You are here:

Center for Disease Control: African-American Women Be Brave

Reported by Linda Butler, 22-year breast cancer survivor and Founder of Pray for the Cure.

Breast cancer survival rates have improved in the United States. But African-American women still experience 42 percent higher mortality compared to their white counterparts and are more likely to be diagnosed with late-stage breast cancer.

African-American women are more often diagnosed with triple-negative or basal-like breast cancers, which are the most aggressive subtype. For example, approximately 22 percent of breast cancers in African-American women are triple negative compared to 10–12 percent in other ethnic or racial groups. These disparities are even higher among premenopausal African-American women with breast cancer.

The Center for Disease Control is asking African-American women to take action to lower breast and ovarian cancer risks. They are encouraging women to know their family history with cancer and to participate in genetic testing. African-American women under the age of 35 have breast cancer rates that are two times higher than white women of the same age.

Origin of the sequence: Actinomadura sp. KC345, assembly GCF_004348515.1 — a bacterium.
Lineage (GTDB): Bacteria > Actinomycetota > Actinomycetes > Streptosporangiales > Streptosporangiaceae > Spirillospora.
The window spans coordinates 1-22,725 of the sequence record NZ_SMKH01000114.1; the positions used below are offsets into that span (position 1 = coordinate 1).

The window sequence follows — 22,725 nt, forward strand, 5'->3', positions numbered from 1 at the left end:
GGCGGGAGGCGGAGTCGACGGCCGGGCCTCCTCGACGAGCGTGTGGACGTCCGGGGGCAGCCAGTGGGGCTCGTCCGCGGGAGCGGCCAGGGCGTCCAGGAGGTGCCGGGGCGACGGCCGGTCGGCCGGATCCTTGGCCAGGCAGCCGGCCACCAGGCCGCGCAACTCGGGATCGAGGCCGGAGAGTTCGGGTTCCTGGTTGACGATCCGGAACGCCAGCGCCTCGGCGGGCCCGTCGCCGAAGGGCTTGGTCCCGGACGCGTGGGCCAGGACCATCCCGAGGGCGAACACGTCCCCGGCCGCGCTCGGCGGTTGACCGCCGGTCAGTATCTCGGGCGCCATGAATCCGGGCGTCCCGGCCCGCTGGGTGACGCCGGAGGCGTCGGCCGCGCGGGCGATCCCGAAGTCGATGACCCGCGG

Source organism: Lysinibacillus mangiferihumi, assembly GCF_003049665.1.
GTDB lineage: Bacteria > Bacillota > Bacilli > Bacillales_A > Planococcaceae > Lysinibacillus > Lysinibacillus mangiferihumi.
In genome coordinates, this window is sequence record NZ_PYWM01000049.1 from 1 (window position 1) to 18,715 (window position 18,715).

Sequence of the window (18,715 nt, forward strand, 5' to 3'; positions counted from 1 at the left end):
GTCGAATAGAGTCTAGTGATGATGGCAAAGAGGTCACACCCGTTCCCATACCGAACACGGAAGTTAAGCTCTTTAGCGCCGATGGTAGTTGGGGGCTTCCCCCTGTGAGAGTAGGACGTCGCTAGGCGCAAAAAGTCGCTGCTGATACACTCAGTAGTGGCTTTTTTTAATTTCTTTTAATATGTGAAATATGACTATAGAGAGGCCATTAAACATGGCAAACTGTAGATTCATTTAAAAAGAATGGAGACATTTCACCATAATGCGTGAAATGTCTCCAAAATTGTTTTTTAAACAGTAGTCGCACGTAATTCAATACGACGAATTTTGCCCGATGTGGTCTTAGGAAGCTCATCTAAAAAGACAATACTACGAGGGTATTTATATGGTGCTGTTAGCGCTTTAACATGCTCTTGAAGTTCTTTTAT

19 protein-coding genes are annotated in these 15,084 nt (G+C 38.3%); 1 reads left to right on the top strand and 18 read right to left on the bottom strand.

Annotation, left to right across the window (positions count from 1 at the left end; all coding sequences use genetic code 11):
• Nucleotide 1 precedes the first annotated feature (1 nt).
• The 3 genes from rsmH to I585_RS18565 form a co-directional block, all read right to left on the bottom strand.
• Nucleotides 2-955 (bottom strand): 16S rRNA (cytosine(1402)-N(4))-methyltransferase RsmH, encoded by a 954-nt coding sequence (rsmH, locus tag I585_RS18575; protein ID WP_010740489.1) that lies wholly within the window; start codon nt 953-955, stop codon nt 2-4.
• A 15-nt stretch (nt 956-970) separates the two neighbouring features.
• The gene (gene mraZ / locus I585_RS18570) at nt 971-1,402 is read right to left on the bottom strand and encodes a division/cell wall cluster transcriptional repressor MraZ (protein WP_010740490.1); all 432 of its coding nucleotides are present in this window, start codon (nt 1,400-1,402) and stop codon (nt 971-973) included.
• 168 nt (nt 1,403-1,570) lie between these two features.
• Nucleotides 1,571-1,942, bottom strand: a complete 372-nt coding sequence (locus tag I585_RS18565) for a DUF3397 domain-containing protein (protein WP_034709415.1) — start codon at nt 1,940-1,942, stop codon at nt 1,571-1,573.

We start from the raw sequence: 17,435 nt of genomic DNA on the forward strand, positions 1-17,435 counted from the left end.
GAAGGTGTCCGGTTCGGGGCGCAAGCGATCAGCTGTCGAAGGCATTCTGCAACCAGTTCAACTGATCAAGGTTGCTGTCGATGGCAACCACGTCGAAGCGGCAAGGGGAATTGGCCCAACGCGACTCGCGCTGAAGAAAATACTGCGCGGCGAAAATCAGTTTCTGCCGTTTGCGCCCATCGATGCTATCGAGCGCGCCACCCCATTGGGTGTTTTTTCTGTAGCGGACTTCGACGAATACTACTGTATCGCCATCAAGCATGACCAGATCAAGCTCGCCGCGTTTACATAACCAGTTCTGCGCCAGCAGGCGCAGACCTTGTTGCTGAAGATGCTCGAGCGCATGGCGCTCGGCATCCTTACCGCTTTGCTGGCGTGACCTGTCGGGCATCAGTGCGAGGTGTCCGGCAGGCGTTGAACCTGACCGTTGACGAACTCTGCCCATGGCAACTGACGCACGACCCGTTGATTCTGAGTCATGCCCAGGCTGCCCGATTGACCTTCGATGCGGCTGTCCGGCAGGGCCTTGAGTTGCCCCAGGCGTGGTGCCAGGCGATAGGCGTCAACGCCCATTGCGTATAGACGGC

Asking family about this health matter can be hard. The CDC suggests these five guidelines for discussion with family about cancer: (1) Share that you have learned that cancer can run in families. (2) Explain that you are creating a record of your family history of cancer. (3) Encourage family members to respond in a way that is most encouraging to them. (4) Word your questions carefully, be a good listener, and respect their privacy. (5) Write down who had cancer, age and when diagnosed, and type of cancer.

If you notice certain patterns of cancer, you can look further through genetic testing. Genetic testing helps you to learn if your family history of breast cancer is due to a specific inherited gene mutation. It’s done with a blood or saliva sample, at a doctor’s office, hospital or clinic.

Further information about breast and ovarian cancer in African-American women can be obtained at www.cdc.gov/BringYourBrave. Locally information and advisement can be obtained at the Memorial Affiliate of Susan G Komen, 900 Main Street in Peoria.